Today as I drove to work, sitting in traffic waiting for a green light, I spied on the side of the road what honestly looked like the lower leg, shin portion of the Tin Man from The Wizard of Oz. I'm sure it was just a piece of laundry exhaust pipe or something with a similar use, but looking quickly, it was the dismembered leg of the Tin Man. I immediately created a scenario in which the Tin Man, dazed and confused from walking aimlessly in the dark after losing sight of the yellow brick road in his search of the fabled land of Oz, stumbles into the road, and WHACK! is immediately creamed by an oncoming FedEx truck speeding to make an early morning delivery. All that's remains of the horrid scene is his leg, left without its body on the side of the road. Poor Tin Man.

I've been wanting to make this recipe for some time now, and the plastic log of premade polenta had sat on the shelf in the basement long enough, it deserved its day in the sun. This is another great recipe from the Fat Free Vegan Kitchen. If you haven't checked out her blog, please follow the link HERE to the recipe and spend some time looking around, I've enjoyed everything I've made from her site. And, Chris thought this was fantastic, there was not one bite left - no left overs - nothing. I will say however that if I were going to make this again I would double or even triple the amount of bok choy, just a personal preference for me.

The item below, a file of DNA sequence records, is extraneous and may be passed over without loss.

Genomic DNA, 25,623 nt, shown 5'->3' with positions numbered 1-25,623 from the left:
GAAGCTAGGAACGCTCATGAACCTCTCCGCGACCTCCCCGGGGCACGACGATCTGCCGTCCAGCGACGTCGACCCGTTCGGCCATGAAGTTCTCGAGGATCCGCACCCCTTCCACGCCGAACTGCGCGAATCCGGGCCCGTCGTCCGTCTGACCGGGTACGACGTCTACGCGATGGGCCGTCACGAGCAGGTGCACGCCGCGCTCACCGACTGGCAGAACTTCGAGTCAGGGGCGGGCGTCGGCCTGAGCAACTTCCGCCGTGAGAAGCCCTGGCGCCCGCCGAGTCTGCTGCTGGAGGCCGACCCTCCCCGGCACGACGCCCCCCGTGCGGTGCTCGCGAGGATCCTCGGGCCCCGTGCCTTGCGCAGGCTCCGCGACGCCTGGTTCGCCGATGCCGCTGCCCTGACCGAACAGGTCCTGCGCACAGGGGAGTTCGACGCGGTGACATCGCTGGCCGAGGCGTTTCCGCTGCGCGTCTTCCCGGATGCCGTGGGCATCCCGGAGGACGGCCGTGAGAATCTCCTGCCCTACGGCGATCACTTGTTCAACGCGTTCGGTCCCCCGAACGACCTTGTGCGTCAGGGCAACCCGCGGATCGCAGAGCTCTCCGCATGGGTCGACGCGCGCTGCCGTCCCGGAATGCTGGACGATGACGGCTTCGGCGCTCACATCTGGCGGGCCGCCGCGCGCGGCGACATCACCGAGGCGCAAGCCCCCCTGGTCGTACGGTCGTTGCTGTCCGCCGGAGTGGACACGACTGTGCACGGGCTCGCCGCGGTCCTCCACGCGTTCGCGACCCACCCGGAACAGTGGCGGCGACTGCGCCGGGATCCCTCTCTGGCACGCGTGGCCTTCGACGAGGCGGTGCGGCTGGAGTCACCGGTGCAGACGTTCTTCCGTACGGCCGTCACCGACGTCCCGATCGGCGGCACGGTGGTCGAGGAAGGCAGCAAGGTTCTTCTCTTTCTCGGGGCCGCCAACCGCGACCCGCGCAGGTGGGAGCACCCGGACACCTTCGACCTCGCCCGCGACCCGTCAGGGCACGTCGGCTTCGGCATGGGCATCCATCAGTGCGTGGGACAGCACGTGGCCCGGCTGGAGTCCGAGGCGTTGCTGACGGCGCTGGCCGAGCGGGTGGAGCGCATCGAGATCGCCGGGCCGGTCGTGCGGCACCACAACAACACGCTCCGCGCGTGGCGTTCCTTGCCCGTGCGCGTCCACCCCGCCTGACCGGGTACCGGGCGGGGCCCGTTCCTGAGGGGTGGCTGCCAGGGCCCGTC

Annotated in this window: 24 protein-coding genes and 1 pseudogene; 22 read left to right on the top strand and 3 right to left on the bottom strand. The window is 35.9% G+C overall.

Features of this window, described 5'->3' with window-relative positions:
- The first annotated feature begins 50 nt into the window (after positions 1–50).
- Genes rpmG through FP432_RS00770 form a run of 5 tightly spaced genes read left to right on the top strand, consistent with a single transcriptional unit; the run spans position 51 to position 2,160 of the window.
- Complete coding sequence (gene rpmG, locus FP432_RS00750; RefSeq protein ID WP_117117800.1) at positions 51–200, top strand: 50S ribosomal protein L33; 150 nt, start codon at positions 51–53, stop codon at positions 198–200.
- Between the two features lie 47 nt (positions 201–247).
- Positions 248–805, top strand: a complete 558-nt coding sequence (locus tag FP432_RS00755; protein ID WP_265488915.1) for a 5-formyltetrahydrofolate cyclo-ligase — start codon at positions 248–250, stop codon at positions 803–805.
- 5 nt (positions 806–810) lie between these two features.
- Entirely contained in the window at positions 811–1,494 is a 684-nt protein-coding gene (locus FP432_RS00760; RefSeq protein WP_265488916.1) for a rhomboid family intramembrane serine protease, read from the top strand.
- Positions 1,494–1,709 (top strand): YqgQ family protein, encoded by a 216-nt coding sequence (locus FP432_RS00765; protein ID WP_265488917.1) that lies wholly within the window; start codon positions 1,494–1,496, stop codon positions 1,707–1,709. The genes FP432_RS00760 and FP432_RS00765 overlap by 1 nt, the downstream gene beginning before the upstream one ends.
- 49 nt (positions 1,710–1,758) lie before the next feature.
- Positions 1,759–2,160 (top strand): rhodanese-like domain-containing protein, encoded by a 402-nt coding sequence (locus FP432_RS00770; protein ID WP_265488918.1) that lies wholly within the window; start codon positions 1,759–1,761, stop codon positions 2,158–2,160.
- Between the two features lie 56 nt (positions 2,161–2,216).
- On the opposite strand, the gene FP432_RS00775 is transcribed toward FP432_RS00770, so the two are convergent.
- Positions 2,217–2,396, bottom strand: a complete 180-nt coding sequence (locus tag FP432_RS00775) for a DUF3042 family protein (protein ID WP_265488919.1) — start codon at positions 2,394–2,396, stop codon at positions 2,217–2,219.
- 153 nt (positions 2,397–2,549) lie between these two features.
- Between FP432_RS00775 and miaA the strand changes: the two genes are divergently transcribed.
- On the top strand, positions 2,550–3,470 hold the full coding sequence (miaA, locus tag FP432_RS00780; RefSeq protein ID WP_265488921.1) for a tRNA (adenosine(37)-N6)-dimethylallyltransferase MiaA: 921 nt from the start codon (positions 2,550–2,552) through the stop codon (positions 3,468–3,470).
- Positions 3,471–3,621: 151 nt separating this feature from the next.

Cookie Swap - I'm taking part in a cookie swap in a couple of weeks, I'm thinking of making peppermint bark and chocolate dipped merangue cookies, got any other spectacular recipes that I can try my hand at?

AND - its that time of year again, the alcohol laden cake time. Do you have any recipes that are a must for the holiday season, all filled with boozy goodness? Send them along please.

Rating = Damn Good

Monday, November 29, 2010